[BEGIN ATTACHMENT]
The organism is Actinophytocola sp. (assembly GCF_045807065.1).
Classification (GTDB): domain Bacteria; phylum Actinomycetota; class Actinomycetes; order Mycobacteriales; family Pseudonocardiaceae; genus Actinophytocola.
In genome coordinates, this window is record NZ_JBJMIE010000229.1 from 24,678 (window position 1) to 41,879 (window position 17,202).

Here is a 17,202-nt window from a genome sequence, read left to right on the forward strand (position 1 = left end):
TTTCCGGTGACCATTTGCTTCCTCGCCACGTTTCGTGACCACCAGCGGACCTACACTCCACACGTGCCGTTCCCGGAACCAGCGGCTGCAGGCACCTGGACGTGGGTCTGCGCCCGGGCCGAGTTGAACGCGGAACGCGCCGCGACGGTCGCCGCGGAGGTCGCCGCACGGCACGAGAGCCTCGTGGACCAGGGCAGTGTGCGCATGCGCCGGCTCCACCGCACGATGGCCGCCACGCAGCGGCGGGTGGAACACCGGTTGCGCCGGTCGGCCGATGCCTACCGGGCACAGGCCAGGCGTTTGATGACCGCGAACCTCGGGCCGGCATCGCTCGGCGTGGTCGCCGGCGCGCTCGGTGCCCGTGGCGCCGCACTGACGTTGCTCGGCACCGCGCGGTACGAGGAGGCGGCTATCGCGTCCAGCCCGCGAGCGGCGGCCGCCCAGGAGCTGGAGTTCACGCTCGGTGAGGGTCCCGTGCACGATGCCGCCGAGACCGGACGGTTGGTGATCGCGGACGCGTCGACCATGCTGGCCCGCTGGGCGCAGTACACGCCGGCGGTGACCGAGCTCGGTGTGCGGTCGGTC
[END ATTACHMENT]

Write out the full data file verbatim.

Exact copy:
The organism is Actinophytocola sp. (assembly GCF_045807065.1).
Classification (GTDB): domain Bacteria; phylum Actinomycetota; class Actinomycetes; order Mycobacteriales; family Pseudonocardiaceae; genus Actinophytocola.
In genome coordinates, this window is record NZ_JBJMIE010000229.1 from 24,678 (window position 1) to 41,879 (window position 17,202).

Here is a 17,202-nt window from a genome sequence, read left to right on the forward strand (position 1 = left end):
TTTCCGGTGACCATTTGCTTCCTCGCCACGTTTCGTGACCACCAGCGGACCTACACTCCACACGTGCCGTTCCCGGAACCAGCGGCTGCAGGCACCTGGACGTGGGTCTGCGCCCGGGCCGAGTTGAACGCGGAACGCGCCGCGACGGTCGCCGCGGAGGTCGCCGCACGGCACGAGAGCCTCGTGGACCAGGGCAGTGTGCGCATGCGCCGGCTCCACCGCACGATGGCCGCCACGCAGCGGCGGGTGGAACACCGGTTGCGCCGGTCGGCCGATGCCTACCGGGCACAGGCCAGGCGTTTGATGACCGCGAACCTCGGGCCGGCATCGCTCGGCGTGGTCGCCGGCGCGCTCGGTGCCCGTGGCGCCGCACTGACGTTGCTCGGCACCGCGCGGTACGAGGAGGCGGCTATCGCGTCCAGCCCGCGAGCGGCGGCCGCCCAGGAGCTGGAGTTCACGCTCGGTGAGGGTCCCGTGCACGATGCCGCCGAGACCGGACGGTTGGTGATCGCGGACGCGTCGACCATGCTGGCCCGCTGGGCGCAGTACACGCCGGCGGTGACCGAGCTCGGTGTGCGGTCGGTC